6.6 Declared vs. Undeclared Functions¶

If you declare the type of a function, you can apply it to any data that can be converted to the source type of the function.

Define f with type {\sf Integer → Integer}.

f(x: Integer): Integer == x + 1

Function declaration f : Integer -> Integer has been added to
workspace.


Type: Void

The function f can be applied to integers, ...

f 9

Compiling function f with type Integer -> Integer


 10

Type: PositiveInteger

and to values that convert to integers, ...

f(-2.0)


 -1

Type: Integer

but not to values that cannot be converted to integers.

f(2/3)

Conversion failed in the compiled user function f .

Cannot convert from type Fraction Integer to Integer for value
2
-
3


To make the function over a wide range of types, do not declare its type. Give the same definition with no declaration.

g x == x + 1


Type: Void

If x+1 makes sense, you can apply g to x.

g 9

Compiling function g with type PositiveInteger -> PositiveInteger


 10

Type: PositiveInteger

A version of g with different argument types get compiled for each new kind of argument used.

g(2/3)

Compiling function g with type Fraction Integer -> Fraction Integer


 53

Type: Fraction Integer

Here x+1 for x=”axiom” makes no sense.

g("axiom")

There are 11 exposed and 5 unexposed library operations named +
having 2 argument(s) but none was determined to be applicable.
Use HyperDoc Browse, or issue
)display op +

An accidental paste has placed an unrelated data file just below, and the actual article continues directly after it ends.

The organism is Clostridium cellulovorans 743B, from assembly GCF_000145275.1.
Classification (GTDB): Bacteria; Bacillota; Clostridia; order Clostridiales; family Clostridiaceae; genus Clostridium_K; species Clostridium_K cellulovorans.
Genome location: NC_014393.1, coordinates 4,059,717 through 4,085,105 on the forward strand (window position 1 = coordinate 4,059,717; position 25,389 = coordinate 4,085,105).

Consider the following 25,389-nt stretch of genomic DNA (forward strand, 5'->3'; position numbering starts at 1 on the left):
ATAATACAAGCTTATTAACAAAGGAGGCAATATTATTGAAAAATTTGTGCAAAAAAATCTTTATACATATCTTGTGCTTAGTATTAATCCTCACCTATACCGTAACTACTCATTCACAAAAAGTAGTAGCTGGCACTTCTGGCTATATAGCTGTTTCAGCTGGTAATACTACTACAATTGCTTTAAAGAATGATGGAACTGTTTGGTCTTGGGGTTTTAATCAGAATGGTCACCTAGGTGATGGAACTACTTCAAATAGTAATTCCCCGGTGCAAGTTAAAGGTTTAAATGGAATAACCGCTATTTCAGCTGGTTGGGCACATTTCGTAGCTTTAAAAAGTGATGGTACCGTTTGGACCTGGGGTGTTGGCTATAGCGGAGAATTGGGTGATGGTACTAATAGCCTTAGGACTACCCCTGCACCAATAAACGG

to learn more about the available operations. Perhaps
package-calling the operation or using coercions on the arguments
will allow you to apply the operation.
Cannot find a definition or applicable library operation named +
with argument type(s)
String
PositiveInteger

Perhaps you should use "@" to indicate the required return type,
or "$" to specify which version of the function you need. AXIOM will attempt to step through and interpret the code. There are 11 exposed and 5 unexposed library operations named + having 2 argument(s) but none was determined to be applicable. Use HyperDoc Browse, or issue )display op + to learn more about the available operations. Perhaps package-calling the operation or using coercions on the arguments will allow you to apply the operation. Cannot find a definition or applicable library operation named + with argument type(s) String PositiveInteger Perhaps you should use "@" to indicate the required return type, or "$" to specify which version of the function you need.


As you will see in Chapter ugCategories FriCAS has a formal idea of categories for what makes sense.